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Pompeii, Capri & the Bay of Naples
Seven Cities of Italy
Burgundy, the River Rhone & Provence
Prague, Budapest and Vienna
Lake Garda
Minoan Crete and Santorini
Prices correct as of 15 May 2015
Isis profits from destruction of antiquities by selling relics to dealers - and then blowing up the buildings they come from to conceal the evidence of looting

How Isis profits from destruction of antiquities

Robert Fisk on the terrorist group's manipulation of the market to increase the price of artefacts
Labour leadership: Andy Burnham urges Jeremy Corbyn voters to think again in last-minute plea

'If we lose touch we’ll end up with two decades of the Tories'

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Tunisia fears its Arab Spring could be reversed as the new regime becomes as intolerant of dissent as its predecessor

The Arab Spring reversed

Tunisian protesters fear that a new law will whitewash corrupt businessmen and officials, but they are finding that the new regime is becoming as intolerant of dissent as its predecessor
King Arthur: Legendary figure was real and lived most of his life in Strathclyde, academic claims

Academic claims King Arthur was real - and reveals where he lived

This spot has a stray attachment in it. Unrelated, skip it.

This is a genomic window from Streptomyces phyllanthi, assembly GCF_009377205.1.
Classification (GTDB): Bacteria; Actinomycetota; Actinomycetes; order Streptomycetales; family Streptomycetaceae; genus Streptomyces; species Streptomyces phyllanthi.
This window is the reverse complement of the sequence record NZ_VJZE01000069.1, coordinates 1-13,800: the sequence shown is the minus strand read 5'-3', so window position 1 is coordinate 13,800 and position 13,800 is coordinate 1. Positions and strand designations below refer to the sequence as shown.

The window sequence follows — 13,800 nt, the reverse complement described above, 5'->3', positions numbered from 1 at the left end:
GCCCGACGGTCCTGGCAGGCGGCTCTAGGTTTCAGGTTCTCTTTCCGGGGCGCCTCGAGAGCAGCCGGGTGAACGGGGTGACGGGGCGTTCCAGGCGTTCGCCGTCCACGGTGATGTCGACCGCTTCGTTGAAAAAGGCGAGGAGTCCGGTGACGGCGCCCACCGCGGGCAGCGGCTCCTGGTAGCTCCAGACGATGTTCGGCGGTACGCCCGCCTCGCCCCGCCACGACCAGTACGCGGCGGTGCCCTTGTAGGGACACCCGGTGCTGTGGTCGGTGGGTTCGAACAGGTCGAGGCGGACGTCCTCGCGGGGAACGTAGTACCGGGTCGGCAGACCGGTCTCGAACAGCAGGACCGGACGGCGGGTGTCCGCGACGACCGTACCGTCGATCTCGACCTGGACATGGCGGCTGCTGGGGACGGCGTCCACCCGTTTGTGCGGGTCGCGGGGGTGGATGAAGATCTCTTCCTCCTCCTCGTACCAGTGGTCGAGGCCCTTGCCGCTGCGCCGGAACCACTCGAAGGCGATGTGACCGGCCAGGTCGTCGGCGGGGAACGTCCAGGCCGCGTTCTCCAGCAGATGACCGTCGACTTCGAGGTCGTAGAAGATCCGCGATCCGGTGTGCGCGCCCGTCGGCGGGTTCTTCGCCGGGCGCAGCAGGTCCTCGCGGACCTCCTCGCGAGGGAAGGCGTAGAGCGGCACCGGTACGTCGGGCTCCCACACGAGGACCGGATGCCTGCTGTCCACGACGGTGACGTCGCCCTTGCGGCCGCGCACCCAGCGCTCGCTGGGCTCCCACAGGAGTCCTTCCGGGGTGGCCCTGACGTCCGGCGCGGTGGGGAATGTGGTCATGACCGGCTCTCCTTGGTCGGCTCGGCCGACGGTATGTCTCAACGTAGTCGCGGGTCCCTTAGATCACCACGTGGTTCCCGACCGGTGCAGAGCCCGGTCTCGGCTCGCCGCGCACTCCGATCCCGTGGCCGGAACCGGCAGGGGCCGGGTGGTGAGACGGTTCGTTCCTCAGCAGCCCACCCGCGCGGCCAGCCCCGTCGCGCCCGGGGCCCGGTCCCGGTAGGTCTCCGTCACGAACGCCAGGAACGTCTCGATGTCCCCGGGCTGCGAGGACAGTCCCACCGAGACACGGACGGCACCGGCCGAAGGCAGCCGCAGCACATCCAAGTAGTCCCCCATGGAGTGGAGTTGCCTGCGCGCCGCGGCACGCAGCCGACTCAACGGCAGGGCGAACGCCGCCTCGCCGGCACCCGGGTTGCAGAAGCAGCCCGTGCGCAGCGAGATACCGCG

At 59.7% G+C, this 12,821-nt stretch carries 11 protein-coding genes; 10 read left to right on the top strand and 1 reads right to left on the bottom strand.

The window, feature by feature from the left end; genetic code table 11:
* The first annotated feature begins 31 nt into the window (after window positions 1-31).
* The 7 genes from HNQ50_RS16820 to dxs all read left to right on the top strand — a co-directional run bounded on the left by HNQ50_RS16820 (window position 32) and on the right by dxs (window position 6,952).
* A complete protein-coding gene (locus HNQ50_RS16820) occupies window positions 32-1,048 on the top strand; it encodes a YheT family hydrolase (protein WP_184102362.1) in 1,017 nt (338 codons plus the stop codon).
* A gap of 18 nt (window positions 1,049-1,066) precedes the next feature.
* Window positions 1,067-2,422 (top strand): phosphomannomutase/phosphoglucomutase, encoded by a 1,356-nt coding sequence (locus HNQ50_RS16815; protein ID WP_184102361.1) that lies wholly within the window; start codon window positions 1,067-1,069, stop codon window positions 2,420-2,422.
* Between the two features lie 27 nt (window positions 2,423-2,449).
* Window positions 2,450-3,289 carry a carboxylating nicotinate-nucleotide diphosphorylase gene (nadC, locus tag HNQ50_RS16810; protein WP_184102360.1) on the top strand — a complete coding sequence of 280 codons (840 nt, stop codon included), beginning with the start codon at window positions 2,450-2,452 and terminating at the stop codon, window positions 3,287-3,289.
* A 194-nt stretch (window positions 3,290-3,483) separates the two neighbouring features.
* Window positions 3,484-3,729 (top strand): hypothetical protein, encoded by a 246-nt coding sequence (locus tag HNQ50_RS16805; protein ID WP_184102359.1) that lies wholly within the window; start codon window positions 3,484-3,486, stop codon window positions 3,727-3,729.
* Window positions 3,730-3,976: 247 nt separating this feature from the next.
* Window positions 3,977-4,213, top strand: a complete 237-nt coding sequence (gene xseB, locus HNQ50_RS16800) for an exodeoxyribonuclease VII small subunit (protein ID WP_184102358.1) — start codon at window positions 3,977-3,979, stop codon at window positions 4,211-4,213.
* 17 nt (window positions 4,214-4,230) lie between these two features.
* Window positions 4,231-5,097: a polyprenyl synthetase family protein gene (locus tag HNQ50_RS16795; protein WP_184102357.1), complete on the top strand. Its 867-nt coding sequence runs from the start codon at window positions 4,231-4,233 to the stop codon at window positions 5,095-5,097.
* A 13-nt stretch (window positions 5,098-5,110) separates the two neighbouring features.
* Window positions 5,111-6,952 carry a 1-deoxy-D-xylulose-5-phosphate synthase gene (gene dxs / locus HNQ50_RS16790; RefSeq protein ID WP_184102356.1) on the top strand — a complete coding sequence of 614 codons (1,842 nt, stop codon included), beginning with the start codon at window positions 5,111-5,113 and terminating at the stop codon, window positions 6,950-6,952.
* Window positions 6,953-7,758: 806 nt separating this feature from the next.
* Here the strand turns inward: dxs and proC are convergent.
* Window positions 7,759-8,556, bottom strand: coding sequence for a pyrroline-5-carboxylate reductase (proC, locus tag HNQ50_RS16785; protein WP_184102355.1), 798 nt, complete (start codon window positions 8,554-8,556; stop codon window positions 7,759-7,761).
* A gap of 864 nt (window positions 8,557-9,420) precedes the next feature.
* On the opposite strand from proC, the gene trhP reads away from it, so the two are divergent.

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Who is Oliver Bonas?

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Tourism in Iran: The country will soon be opening up again after years of isolation

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Record-breaking spending shows FFP restraint no longer applies
Migrant crisis: UN official Philippe Douste-Blazy reveals the harrowing sights he encountered among refugees arriving on Lampedusa

‘Can we really just turn away?’

Dead bodies, men drowning, women miscarrying – a senior UN figure on the horrors he has witnessed among migrants arriving on Lampedusa, and urges politicians not to underestimate our caring nature
Nine of Syria and Iraq's 10 world heritage sites are in danger as Isis ravages centuries of history

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Girl on a Plane: An exclusive extract of the novelisation inspired by the 1970 Palestinian fighters hijack

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Why Frederick Forsyth's spying days could spell disaster for today's journalists